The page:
By Gita Gupta
Autism affects 1 in 68 U.S. children (1.) FDA-approved treatments for autism address issues like irritability, but there are very few treatments for the core symptoms like impairments in communication and behavior. That’s probably because there isn’t enough research focus on understanding and addressing the abnormal changes seen in the body’s functioning in autism.
During Autism Action Month, we find it refreshing to see a study that targets abnormal changes in the body that happen in autism, with the goal of addressing impairments in behavior and communication.
This new study (2) from Duke University uses a child’s own cord blood, containing various types of stem cells, as a treatment for autism. The results were impressive – more than two-thirds of the children showed significant improvements in adaptive behavior, socialization and communication! At TACA, this gives us hope.
QUICK FACTS ON THE STUDY
The idea behind the study
Earlier research has shown that there are abnormalities in the functioning of the brain in autism, including neuroinflammation and aberrant neural connectivity pathways.
- Neuroinflammation is inflammation of tissue in the brain. Inflammation happens when the immune system fights against something that may turn out to be harmful, such as injury, toxins or infection.
- Aberrant neural connectivity pathways refers to abnormalities in connections between neurons. Neurons are specialized cells that are the basic working unit of the brain and connect with each other to transmit information.
Since these are known abnormalities in the brain in autism, the researchers believe that modulating the immune system and regulation of neural connectivity are logical targets for treatments for autism.
They chose the child’s own umbilical cord blood as the treatment cord blood contains cells that can alter brain connectivity in positive ways, and also suppress inflammation. We also know from earlier research that infusions of a child’s own cord blood back into his body is safe in children with brain injuries like cerebral palsy. Cord blood can be collected from the placenta, or afterbirth, shortly after delivery of the baby without any risk to the baby or mother.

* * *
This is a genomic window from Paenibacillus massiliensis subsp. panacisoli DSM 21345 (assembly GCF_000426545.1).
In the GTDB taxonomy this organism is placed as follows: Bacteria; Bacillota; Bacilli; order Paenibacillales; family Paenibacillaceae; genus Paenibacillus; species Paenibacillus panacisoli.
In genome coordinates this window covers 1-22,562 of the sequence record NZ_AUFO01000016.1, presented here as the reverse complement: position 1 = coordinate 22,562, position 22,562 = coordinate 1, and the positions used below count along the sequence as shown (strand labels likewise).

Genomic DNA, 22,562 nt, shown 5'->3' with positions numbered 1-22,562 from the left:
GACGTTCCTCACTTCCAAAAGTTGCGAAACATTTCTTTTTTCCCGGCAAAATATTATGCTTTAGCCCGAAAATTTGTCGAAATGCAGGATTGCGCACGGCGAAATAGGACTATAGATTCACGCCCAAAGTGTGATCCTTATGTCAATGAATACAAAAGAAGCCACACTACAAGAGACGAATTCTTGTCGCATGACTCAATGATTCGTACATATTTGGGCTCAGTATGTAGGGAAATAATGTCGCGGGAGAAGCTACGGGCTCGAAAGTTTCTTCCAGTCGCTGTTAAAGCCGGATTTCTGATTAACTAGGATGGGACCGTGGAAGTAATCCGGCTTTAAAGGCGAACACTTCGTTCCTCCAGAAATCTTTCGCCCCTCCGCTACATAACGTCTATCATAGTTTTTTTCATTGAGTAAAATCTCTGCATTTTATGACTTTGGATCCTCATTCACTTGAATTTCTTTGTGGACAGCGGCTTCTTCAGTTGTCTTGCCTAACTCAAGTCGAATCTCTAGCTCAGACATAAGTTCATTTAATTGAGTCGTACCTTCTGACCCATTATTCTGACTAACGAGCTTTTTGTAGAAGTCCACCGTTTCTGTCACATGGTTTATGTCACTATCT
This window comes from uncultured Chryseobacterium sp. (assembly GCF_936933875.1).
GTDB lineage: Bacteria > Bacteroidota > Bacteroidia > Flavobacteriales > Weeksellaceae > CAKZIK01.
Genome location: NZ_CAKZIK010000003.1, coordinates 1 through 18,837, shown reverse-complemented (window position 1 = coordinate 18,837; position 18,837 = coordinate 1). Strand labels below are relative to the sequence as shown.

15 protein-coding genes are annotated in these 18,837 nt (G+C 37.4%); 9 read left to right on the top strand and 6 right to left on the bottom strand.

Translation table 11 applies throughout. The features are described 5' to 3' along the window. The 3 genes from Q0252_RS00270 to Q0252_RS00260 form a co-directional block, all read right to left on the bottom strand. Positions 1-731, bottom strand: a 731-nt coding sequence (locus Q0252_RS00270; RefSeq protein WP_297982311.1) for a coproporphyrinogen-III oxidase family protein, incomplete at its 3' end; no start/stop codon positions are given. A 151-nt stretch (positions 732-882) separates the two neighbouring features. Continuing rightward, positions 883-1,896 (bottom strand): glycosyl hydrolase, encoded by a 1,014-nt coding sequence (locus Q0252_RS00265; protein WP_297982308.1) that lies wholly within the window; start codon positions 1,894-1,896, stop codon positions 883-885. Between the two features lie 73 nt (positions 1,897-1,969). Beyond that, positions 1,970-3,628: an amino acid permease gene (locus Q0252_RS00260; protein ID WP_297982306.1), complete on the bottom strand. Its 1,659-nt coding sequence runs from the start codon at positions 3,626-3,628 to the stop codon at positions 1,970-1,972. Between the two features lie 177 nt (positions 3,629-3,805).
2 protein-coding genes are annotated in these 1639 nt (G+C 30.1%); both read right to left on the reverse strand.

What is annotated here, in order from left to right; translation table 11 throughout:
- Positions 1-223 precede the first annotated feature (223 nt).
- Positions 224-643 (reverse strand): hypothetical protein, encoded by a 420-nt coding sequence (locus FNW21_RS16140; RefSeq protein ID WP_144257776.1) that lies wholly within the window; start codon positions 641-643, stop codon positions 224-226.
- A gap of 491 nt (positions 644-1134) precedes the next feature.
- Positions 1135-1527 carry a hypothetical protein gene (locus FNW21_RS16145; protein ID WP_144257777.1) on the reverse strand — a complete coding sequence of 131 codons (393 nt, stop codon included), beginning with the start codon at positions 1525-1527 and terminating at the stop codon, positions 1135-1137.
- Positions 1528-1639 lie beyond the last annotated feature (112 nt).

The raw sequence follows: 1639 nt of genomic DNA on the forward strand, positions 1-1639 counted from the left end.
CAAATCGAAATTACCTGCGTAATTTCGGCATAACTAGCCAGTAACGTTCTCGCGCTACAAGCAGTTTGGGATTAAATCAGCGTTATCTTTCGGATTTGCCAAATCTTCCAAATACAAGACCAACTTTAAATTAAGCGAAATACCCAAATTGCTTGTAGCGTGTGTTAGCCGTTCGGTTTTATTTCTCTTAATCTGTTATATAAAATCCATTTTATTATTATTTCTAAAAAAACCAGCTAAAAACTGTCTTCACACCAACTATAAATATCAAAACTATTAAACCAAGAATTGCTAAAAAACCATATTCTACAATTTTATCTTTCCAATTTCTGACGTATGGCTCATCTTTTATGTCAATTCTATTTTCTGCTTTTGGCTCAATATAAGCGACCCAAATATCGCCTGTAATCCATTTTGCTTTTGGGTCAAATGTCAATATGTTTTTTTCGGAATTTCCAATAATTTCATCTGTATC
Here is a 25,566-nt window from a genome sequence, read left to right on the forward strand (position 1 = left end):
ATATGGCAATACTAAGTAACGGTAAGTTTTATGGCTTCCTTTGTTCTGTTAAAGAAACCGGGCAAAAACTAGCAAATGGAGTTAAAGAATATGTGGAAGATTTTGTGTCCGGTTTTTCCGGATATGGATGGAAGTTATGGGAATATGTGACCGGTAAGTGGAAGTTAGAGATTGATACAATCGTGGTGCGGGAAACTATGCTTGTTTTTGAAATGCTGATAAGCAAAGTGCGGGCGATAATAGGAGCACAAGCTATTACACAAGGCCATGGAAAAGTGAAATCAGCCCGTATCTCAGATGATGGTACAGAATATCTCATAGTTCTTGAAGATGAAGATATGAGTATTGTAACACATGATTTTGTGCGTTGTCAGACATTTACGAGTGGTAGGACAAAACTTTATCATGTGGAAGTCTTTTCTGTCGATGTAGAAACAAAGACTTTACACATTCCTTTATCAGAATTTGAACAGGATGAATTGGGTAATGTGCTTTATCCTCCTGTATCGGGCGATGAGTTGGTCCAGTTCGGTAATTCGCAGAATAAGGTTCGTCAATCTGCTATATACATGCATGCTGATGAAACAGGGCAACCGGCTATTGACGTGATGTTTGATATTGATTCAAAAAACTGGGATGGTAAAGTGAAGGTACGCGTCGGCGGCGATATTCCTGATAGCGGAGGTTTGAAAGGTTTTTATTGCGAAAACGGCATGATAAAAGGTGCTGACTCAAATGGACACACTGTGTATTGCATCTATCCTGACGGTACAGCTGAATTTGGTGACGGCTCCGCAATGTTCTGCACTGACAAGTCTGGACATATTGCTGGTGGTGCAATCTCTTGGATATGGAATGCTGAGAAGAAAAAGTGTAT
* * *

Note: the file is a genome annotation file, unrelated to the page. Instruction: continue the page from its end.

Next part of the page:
What the study did
The children in the study were aged about 2 ¼ to 6 years, and all had cord blood stored in a blood bank. After thawing and processing, the child’s own cord blood was infused into a vein, while the child was under sedation. The primary goal of this study was to establish the safety of the treatment in autism but the researchers also looked at changes in behavior and communication, at 6 months and 12 months after the infusion.
What the study found
- Cord blood infusions are safe for children with autism – The researchers found that the most common negative effects seen were agitation, skin changes and common childhood infections.
- Cord blood infusions are effective in treating core symptoms of autism – They found significant improvements in socialization, communication, adaptive behavior and eye gaze tracking. Most of the behavioral changes happened within the first 6 months after the infusion, but were sustained between 6 and 12 months after the infusion. They also found that higher nonverbal IQ was associated with greater improvements in behavior
Everyone knew the children were receiving stem cells, because the purpose of this study was to make sure the treatment was safe. There is a second, larger study underway, and this will be a controlled, double-blind study that is intended to establish that the treatment is not only safe, but also effective. The second study is invitation-only, and will enroll 165 children, ages 2 to 7. It’s exciting that this study will not only include children who have cord blood stored in a bank, but also treat children with cord blood from donors.
While this treatment is promising and exciting, the Duke researchers caution that more work needs to be done to prove effectiveness.
The understanding of exact mechanisms is still emerging. Stem cell researchers at other institutions have raised questions around how cells injected intravenously reach the brain, how they target the right places in the brain and the mechanism by which they improve brain function.
In addition, there is no standardization around protocols for processing, dose, route of administration, type of cells etc.
At TACA, we have written about stem cells and autism research in the past (3,4) We know this is a promising treatment and look forward to additional research on this topic that addresses the open questions. Meantime, we at TACA recommend first and foremost that families continue to work with their doctor regarding their child’s treatment plan.